Day 9: Yaffo (Jaffa) – Tel Aviv
Yaffo (Jaffa or Joppa), is one of the ancient ports of the Holy land. It is famous for it’s mentioned several times in biblical stories such as the books of Jonah, Joshua, Kings, Ezra, and Acts. The city was formally conquered by the Egyptians, Phoenicians, Assyrians, Babylonians, Greeks, Romans, Arabs, Crusaders, Mamluks, Napoleon, the Ottomans, and the Brits.
Archaeological remains show that Yaffo was first inhabited over 6,500 years ago, making it one of the oldest cities in the Holy Land.
The city is mentioned in an Egyptian letter from 1447 BCE, glorifying the conquest of Thutmose III, whose general, Djehuty hid armed warriors in large baskets and sent the baskets as a present to the Canaanite city’s governor. At night, they opened the gates and the city fell.
The city is also mentioned in the Amarna letters (1,340 BCE) under its name (Ya-Pho–Ya-Pu,). The city was under Egyptian occupation until 800 BCE.
Jaffa is mentioned 4 times in the Bible, as a city in the territory given to the Tribe of Dan (Joshua 19:46).
It was the port-of-entry for the cedars of Lebanon for the construction of the 1st Temple by King Solomon (2 Chronicles 2:16) and for the 2nd Temple of Jerusalem (Ezra 3:7).
The port of Yaffo is where the prophet Jonah tried to flee from God on a ship for Tarshish (Jonah 1:3) and as the territorial border of the Tribe of Dan.
In 701 BCE, in the days of King Hezekiah, Sennacherib, king of Assyria, invaded the region from Yaffo.
Under Persian rule, Jaffa was governed by Phoenicians from Tyre.
Alexander the Great’s troops were stationed in Yaffo.
During the Roman suppression of the Jewish Revolt in 66 CE, Yaffo was conquered and burned. Josephus Flavius (Jewish War 2.507–509, 3:414–426) writes that 8,400 inhabitants were slaughtered.
The Bible mentions Saint Petros bringing back to life the widow Tabitha in Acts 9:36–42, and in Acts 10:10–23 while Petros was on his way to Caesarea to meet Cornelius, the Roman Centurion, being hungry, he had a vision of a large sheet filled with “clean” (Kosher) and “unclean” animals being lowered from heaven, together with a message from the Holy Spirit telling him that he can kill and eat “what God has cleaned”.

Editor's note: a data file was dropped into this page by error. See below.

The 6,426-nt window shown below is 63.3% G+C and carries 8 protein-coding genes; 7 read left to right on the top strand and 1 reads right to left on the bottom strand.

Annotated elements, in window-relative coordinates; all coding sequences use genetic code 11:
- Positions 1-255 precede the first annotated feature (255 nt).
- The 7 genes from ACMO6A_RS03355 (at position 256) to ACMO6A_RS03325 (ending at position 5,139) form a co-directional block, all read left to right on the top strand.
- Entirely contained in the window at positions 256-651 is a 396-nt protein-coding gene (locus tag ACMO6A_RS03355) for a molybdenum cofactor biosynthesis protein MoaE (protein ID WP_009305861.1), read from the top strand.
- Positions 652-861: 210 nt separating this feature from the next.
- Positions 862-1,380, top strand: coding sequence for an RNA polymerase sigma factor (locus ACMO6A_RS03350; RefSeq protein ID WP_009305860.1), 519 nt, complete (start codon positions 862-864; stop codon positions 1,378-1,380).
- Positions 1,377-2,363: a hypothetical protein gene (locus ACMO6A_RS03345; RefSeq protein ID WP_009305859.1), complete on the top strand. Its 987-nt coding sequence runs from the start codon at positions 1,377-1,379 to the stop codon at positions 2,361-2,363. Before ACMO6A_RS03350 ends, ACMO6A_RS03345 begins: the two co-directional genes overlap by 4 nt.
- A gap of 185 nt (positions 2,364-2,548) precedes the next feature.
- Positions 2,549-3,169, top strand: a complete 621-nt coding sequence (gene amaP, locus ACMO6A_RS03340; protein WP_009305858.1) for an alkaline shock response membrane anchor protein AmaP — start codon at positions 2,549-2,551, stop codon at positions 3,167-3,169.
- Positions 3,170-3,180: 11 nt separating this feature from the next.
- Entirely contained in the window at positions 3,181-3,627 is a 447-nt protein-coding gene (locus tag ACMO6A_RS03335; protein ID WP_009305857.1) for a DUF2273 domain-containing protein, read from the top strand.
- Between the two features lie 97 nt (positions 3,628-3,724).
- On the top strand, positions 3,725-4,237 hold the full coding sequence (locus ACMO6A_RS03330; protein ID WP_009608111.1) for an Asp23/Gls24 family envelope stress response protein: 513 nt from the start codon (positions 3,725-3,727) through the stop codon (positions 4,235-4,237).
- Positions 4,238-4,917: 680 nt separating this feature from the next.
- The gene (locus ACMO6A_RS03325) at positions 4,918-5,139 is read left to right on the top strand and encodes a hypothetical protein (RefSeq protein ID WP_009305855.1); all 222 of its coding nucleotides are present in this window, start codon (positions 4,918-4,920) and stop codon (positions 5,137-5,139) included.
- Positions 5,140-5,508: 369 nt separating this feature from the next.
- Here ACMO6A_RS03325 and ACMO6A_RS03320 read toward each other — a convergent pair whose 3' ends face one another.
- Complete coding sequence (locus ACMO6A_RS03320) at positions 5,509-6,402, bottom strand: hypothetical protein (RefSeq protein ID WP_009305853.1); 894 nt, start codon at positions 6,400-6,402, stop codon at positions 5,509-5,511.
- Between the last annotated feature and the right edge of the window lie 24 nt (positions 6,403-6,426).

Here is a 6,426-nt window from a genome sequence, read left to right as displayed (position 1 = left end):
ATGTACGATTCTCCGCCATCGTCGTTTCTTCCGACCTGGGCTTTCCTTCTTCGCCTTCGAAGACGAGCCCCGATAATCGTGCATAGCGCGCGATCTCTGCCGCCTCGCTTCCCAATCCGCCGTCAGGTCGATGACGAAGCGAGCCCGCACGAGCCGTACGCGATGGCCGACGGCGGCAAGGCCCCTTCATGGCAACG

In 1517, Yaffo was conquered by the Ottomans. During the 17th and 18th centuries churches and hostels were built for Christian pilgrims who came to visit the Holy places in Jerusalem and Galilee.
We will visit the alley where in 1799 Napoleon penetrated the city and captured it during the “Siege of Yaffo”, ransacked it, and ordered the massacre of thousands of Muslim soldiers who were imprisoned.
After these devastating events when the French left, Al Jazar of Acre, appointed Muhammad Abu-Nabbut as the governor of Yaffo from 1810 to 1820. He began the building and restoration work in Yaffo, including the Mahmoudiya Mosque and Sabil Abu Nabbut.
By the beginning of the 20th century, the population of Yaffo had swelled considerably. A group of Jews bought land to the north and left the walled city where in 1909 they established a new settlement and named it later Tel Aviv.
The British overtook Yaffo from the Ottomans in November 1917 after 400 years of occupation. In 1948 Yaffo became part of new Israel.
The main attractions in Yaffo are:
The Clock Square built in 1906 in honor of Sultan Abdul Hamid II.
The Saraya (governor’s palace) built in 1897.
The Zodiac alleys are a maze of restored alleys leading to the harbor.
Yaffo Hill is a center for archaeological finds, including restored Egyptian gates, about 3,500 years old.
Yaffo Lighthouse, an inactive lighthouse located in the old port over “Simon the tanner’s” house.
Yaffo Museum of Antiquities, located in an 18th-century Ottoman building constructed on the remains of a Crusader fortress. (Not included in the tour)
There are many other museums and beautiful galleries in the area.
The Greek Orthodox Monastery of Archangel Michael (Patriarchate of Jerusalem) built in 1894.
The Church of St. Petros and St. Tabitha serves the Russian Orthodox Christian community, with services in Russian and Hebrew; underneath the chapel nearby there is what is believed to be the tomb of St Tabitha. (Not included in the tour)
St. Peter’s Church, a Franciscan basilica and hospice built in 1654 on the remains of a Crusader fortress, and commemorating the miracle of bringing Tabitha back from the dead.
Immanuel Church built 1904. (Not included in the tour)
The St. Nicholas Armenian Monastery was built in the 17th C.
Al-Bahr Mosque, overlooking the harbour, may be Jaffa’s oldest existing mosque.
Mahmoudia Mosque built in 1812 by Abu Nabbut. The water fountain (sabil) embedded in the walls of the mosque for pilgrims is attributed to Suleiman Pasha governor of Acre.
The Flea Market: right outside the old city walls of Yaffo there are a maze of alleyways, covered walkways and outdoor verandas full of shops open six days a week, from Sunday through Friday. This is the place to visit if you are looking for unique, old, one-of-a-kind items.
Recently a number of restaurants and coffee shops were opened for weary shoppers to refresh and watch the crowds go by.
Kedumim Square Visitors Center: An excellent place to get to know the history of Yaffo which includes an archaeological site and light and sound show.
By bus, taxi or guided tour.